Exploring Cannon Beach, Astoria and Cape Disappointment

Thursday (June 17):
My visit to this Washington peninsula would offer only two full days to explore the area. I knew the time would go quickly so I wanted to prioritize my choices. In addition to checking out this area, I also wanted to go back to Cannon Beach and spend a couple of hours there.

My visit to Cannon Beach was timed perfectly for the weather. After a rainy morning on Tuesday, the weather cleared by mid-day. Cannon Beach is a popular destination, with a vibrant downtown corridor and adjoining beach. Haystack Rock stands prominently as the centerpiece of the long flat beach. Parking in the area is competitive; I was fortunate to grab a roadside space near an entrance to the beach.

Haystack Rock on Cannon Beach
Haystack Rock on Cannon Beach
Looking south
Haystack Rock on Cannon Beach
Low tide
Puffins! This is a composite of four images of puffins in flight.
Haystack Rock on Cannon Beach
Beach reflections

On the way back from Cannon Beach, I turned off to visit Fort Stevens State Park on the Oregon side of the Columbia River. Many of the river viewpoints were closed due to jetty construction. I was able to check out the shipwreck on the beach.

Shipwreck at Fort Stevens
Shipwreck at Fort Stevens

With the beautiful blue sky, I stopped in Astoria to get some new photos of the Astoria bridge. I returned to the same vantage point I took photos from the previous day. It’s a narrow residential street in the hills above the river with an excellent view of the entire bridge. I had to squeeze my car into a small turnoff space and walk a few blocks back to the best shooting spot. I was careful to not disrupt the homeowners on this street, I’m sure they see plenty of tourists checking out the view. I also drove down to the waterfront and walked along the area on either side of the bridge.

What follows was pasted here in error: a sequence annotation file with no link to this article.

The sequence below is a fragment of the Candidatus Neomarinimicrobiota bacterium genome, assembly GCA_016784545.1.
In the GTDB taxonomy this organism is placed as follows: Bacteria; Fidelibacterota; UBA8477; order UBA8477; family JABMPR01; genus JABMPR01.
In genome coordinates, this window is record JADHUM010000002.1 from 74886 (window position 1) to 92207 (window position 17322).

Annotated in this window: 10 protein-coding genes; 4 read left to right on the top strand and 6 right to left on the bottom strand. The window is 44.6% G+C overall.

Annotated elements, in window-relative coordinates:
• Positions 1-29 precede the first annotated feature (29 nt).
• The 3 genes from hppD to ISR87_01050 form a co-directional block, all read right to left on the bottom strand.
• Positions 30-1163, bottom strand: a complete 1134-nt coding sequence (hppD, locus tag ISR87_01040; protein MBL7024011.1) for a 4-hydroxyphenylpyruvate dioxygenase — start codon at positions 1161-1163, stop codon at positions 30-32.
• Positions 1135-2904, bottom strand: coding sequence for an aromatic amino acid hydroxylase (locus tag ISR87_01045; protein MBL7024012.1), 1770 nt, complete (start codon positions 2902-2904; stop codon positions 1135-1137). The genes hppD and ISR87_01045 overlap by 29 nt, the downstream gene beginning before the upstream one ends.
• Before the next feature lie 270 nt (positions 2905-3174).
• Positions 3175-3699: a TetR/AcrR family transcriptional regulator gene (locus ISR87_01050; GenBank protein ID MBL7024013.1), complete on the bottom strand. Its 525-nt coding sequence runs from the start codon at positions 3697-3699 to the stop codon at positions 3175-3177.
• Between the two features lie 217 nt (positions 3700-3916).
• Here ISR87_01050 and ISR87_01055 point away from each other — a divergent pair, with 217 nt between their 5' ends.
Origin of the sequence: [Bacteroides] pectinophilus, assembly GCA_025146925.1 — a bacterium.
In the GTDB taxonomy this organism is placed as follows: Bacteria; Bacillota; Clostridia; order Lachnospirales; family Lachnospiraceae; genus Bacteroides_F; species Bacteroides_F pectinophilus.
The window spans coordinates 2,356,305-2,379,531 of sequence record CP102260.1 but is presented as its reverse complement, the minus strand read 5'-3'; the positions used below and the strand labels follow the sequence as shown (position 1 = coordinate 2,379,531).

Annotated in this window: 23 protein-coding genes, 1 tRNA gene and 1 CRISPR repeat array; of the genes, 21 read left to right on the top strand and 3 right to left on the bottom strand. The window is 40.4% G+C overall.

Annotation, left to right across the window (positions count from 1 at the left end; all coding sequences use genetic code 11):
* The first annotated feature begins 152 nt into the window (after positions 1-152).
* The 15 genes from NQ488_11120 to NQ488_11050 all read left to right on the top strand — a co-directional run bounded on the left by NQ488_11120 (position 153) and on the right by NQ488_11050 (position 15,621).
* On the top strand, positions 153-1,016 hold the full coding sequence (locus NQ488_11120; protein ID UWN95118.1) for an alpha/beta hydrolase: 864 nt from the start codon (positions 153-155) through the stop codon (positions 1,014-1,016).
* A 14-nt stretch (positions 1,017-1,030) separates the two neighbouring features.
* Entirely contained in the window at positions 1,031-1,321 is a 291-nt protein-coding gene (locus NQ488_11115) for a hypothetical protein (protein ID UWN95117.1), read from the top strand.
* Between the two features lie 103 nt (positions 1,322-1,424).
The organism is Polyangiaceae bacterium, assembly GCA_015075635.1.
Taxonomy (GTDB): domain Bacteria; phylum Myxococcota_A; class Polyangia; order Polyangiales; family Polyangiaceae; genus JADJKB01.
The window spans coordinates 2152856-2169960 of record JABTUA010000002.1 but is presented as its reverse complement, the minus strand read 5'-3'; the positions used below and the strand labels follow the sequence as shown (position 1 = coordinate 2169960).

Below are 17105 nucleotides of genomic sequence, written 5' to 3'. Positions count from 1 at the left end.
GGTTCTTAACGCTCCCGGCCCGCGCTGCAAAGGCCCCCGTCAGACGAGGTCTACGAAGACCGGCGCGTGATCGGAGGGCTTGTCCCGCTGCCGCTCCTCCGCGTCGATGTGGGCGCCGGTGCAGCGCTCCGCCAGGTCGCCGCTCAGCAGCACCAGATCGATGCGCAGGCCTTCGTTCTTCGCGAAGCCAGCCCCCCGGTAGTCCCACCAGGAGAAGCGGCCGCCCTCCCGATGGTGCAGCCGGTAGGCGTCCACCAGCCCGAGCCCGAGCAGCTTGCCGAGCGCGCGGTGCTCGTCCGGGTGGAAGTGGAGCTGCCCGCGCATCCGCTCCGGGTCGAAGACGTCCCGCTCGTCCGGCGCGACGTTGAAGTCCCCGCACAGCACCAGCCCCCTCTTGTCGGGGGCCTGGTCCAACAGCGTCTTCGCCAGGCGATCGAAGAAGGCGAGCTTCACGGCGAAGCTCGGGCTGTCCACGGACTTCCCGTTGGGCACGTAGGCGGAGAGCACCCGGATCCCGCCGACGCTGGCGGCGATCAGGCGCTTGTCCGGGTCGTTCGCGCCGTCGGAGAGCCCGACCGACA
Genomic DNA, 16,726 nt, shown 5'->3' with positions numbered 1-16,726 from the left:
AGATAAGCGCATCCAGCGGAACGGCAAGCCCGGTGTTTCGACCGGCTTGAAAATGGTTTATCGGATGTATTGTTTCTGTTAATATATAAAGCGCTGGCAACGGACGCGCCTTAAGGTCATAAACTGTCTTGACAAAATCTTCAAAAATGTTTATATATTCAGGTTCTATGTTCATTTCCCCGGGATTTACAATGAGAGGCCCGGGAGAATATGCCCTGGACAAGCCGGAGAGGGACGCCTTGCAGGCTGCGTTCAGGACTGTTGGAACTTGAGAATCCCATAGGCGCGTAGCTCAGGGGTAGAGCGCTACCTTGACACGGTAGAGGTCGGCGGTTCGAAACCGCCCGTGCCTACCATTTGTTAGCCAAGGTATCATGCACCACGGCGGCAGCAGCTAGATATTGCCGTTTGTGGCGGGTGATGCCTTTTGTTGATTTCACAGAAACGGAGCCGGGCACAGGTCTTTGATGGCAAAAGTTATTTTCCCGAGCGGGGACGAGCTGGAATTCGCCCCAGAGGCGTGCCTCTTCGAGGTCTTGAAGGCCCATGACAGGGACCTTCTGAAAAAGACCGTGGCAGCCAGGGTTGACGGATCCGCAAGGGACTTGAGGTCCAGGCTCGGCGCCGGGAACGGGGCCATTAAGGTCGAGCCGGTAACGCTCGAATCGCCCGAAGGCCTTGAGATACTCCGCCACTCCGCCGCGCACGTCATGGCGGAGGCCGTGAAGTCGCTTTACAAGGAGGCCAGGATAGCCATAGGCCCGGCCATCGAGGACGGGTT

Astoria Oregon
Wide view of Astoria Bridge
View from the waterfront

On my last afternoon, I went to the Astoria Brewing Company located on the waterfront overlooking the river. Naturally I ordered fish and chips and a cup of chowder. The chowder was excellent but I’m not considering it as a candidate for my “best chowder” search. They add bacon to their chowder, which tastes great, but I call that cheating. I enjoyed eating the chowder, even though I had disqualified it. The halibut fish and chips were very good and I paired it with a very smooth blonde ale. I left the restaurant very satisfied with my last supper of the area.

Last supper at Astoria Brewing Co

Cape Disappointment State Park includes more than the campground. This area reflects the history of the Lewis and Clark Expedition; the expedition reached the Pacific Ocean here at the mouth of the Columbia River. The park includes a Lewis and Clark interpretive center, two lighthouses and several historical remnants from the Pacific coast defense during World War II.

One of the lighthouses overlooks the beach next to my campsite; it is called the North Head Lighthouse. The park offers easy access to this lighthouse; a good sized parking lot and paved trail makes for an easy visit. This spot also has a trail to another viewpoint (called Bells Lookout) which gives hikers a chance to visit an old WWII bunker.

North Head Lighthouse above the campground beach